Consumer Attitudes toward the Use of Gene Technology in Breakfast Products: Comparison between College Students from the U.S. and China

Nanying Wang, Jack E. Houston, Gregory Colson, Zimin Liu


Second-generation Genetically Modified (GM) crops are associated with consumer-oriented benefits such as improvement of nutritional quality. Given such an evolving market environment, this paper presents differences in consumer preferences and valuations for genetically modified breakfast grain products. The perception of consumers from a developing country, China, is discussed and compared to attitudes in a developed country, the U.S. The survey results reveal that there are notable differences in the attitude and perception of college students across these two countries. Purchase intent for GM foods was low, unless a benefit was promised, and some modifications are viewed more positively than others. Overall, it appears that GM foods may be acceptable in the U.S. and Chinese market. The findings in this study have potential implications for establishing various GM marketing strategies and information campaigns.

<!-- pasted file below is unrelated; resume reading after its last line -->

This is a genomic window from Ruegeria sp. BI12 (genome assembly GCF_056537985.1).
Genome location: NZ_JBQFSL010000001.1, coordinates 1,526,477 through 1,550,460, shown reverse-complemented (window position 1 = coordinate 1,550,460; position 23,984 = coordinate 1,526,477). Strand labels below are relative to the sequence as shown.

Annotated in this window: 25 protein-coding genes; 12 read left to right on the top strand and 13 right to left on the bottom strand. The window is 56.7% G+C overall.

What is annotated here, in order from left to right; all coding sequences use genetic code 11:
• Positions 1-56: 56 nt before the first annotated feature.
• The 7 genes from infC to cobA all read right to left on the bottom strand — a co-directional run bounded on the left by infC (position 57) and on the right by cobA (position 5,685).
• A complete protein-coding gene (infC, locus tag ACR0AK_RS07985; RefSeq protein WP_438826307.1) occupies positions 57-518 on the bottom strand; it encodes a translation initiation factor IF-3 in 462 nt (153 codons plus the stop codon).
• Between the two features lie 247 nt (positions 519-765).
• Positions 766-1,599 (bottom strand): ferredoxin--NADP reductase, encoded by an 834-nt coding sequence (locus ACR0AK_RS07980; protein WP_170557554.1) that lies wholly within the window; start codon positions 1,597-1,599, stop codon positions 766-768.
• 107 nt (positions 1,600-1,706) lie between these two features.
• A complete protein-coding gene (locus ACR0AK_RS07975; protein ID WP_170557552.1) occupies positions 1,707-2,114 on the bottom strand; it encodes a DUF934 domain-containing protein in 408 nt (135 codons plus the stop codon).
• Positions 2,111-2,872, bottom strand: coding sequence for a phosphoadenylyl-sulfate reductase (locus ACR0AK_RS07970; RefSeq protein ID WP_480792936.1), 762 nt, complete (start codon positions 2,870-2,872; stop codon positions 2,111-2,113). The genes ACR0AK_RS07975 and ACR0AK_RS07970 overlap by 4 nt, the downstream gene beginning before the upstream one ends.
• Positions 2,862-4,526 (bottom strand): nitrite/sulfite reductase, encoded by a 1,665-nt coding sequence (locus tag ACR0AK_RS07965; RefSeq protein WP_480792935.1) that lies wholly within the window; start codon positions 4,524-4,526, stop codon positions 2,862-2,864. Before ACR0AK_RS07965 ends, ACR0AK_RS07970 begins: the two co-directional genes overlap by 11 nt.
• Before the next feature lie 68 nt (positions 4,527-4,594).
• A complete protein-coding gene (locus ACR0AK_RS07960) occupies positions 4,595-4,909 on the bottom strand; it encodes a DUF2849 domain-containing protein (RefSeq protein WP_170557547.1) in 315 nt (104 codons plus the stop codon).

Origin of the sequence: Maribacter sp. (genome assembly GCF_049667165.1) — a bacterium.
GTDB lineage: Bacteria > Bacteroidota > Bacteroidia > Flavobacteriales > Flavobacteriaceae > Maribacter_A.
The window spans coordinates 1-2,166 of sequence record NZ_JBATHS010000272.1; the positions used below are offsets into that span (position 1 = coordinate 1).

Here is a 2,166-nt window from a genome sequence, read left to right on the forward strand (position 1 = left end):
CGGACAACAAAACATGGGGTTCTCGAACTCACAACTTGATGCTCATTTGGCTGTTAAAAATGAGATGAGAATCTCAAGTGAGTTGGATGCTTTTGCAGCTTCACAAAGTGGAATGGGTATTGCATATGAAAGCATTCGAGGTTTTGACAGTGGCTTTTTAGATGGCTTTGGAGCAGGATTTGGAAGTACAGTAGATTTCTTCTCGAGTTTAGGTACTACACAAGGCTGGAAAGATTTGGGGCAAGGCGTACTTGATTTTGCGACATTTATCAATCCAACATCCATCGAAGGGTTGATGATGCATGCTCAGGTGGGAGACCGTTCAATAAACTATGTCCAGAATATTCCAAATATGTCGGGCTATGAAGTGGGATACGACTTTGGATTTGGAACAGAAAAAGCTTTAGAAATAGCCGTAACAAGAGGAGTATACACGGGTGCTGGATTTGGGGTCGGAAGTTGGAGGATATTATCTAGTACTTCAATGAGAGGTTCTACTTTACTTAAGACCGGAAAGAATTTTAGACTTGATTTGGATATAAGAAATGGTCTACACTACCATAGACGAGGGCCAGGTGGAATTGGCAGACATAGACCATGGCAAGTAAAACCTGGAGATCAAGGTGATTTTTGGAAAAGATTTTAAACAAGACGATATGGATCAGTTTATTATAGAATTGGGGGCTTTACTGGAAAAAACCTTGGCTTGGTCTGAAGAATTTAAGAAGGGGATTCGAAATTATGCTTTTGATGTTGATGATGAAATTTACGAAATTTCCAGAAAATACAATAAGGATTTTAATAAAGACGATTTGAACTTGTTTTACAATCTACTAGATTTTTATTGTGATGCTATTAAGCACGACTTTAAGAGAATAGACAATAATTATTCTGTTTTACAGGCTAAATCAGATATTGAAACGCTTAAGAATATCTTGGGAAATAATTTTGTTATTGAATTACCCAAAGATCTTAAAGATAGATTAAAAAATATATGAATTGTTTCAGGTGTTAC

College Students, Genetic Modification, Staple Food Products, Willingness to Pay

Full Text:




  • There are currently no refbacks.

Copyright (c) 2015

Journal of Food Research   ISSN 1927-0887 (Print)   ISSN 1927-0895 (Online)  E-mail:

Copyright © Canadian Center of Science and Education

To make sure that you can receive messages from us, please add the '' domain to your e-mail 'safe list'. If you do not receive e-mail in your 'inbox', check your 'bulk mail' or 'junk mail' folders.